On Wednesday I reported about the network launch of "Quarterlife," the first show produced for the Internet to air on TV. The ratings were a HUGE disappointment, it was a distant third in the 10 pm hour, just 3.86 million viewers, and just a 1.3 rating in the crucial 18-49 year old group.
If those numbers don't mean anything to you, here's some context. For that age group, in that time slot, that's the lowest rating NBC has gotten since Nielsen began measuring TV viewing by age in 1987.
NBC was going to move the show to Sundays starting March 2, but now it's reportedly heading to cable station, Bravo. Co-creator, Marshall Herskovitz, who's responsible for the hits "My So-Called Life," and "Thirtysomething," shot back a response to the dismal ratings with a statement that basically says he never thought "Quarterlife" was meant for a Network in the first place. He says "I've always had concerns about whether "Quarterlife" was the kind of show that could pull in the big numbers necessary to succeed on a major broadcast network."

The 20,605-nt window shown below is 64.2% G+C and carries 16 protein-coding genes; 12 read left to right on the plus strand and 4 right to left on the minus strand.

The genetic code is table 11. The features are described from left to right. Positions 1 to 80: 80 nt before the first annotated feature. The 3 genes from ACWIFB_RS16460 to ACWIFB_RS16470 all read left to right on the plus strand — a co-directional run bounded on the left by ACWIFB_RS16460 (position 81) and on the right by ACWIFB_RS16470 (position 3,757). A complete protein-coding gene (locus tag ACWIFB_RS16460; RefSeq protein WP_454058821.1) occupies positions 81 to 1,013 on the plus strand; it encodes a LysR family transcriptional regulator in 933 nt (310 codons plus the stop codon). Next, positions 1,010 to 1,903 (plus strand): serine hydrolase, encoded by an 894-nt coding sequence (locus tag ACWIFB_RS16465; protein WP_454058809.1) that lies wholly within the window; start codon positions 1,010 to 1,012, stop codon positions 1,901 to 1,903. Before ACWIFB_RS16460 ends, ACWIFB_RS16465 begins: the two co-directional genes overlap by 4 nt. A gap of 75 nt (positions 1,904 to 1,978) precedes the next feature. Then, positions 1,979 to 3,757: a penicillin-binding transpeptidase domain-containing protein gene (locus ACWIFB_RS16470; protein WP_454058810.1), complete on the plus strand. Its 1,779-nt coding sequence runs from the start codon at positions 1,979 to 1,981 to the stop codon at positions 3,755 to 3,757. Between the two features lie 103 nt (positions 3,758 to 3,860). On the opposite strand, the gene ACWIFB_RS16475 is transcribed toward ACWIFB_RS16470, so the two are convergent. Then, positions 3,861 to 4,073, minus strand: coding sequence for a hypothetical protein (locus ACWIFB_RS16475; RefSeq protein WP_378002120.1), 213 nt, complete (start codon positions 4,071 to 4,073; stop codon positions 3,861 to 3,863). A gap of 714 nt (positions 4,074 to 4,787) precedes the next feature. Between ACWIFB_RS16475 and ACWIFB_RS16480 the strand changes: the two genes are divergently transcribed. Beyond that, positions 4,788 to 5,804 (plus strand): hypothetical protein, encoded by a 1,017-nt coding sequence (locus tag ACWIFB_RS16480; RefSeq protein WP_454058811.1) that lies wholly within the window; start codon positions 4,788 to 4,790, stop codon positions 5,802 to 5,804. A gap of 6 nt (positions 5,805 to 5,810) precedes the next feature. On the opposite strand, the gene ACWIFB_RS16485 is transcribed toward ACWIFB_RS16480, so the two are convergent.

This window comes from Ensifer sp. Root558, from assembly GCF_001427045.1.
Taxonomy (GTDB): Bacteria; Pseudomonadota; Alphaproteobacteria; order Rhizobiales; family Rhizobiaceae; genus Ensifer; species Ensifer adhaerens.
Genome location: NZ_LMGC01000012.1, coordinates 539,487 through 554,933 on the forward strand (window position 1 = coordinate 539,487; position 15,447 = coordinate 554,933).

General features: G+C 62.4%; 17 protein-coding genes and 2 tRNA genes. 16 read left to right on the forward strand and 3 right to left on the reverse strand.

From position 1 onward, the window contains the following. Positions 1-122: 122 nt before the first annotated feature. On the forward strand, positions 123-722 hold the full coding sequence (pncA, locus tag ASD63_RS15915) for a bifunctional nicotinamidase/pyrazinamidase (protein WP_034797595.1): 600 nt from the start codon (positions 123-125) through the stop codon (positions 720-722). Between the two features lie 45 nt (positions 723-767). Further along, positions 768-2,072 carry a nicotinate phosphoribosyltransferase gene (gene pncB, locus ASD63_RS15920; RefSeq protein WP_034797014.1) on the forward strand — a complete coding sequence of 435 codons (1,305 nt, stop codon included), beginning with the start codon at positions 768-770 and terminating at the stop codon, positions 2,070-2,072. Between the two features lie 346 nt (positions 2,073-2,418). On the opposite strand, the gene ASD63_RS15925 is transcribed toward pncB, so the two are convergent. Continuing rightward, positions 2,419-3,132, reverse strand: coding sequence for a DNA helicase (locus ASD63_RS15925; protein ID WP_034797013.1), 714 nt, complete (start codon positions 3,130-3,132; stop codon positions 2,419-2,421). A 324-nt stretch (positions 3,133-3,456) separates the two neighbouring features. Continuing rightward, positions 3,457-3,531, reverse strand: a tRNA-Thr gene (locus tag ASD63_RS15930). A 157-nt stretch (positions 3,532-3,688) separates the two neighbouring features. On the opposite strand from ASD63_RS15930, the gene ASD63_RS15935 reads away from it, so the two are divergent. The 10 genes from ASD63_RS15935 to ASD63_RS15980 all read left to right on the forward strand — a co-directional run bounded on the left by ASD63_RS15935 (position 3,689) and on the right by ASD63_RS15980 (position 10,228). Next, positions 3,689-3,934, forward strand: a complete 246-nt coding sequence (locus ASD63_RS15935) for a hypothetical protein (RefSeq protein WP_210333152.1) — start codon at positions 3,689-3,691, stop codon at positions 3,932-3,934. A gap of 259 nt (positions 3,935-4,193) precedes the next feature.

No kidding! He also points out: "It is important to remember that "Quarterlife" has already proved itself as a successful online series and social network with millions of enthusiastic fans."
So what's the moral here? Youngsters, that oh-so-coveted target demographic, who watch new content online won't go watch it again on TV, why would they? And it seems a web show's approach won't just work on TV. Viewers expect a certain look, a certain speed and polish from network TV shows.
I don't know if this will work on Bravo. I think the networks will continue to look online for new content ideas, but I think instead of putting them directly on TV, they'll be more interested in buying an idea and re-imagining it for the tube.
Note: NBC is owned by GE , which is the parent company for CNBC.
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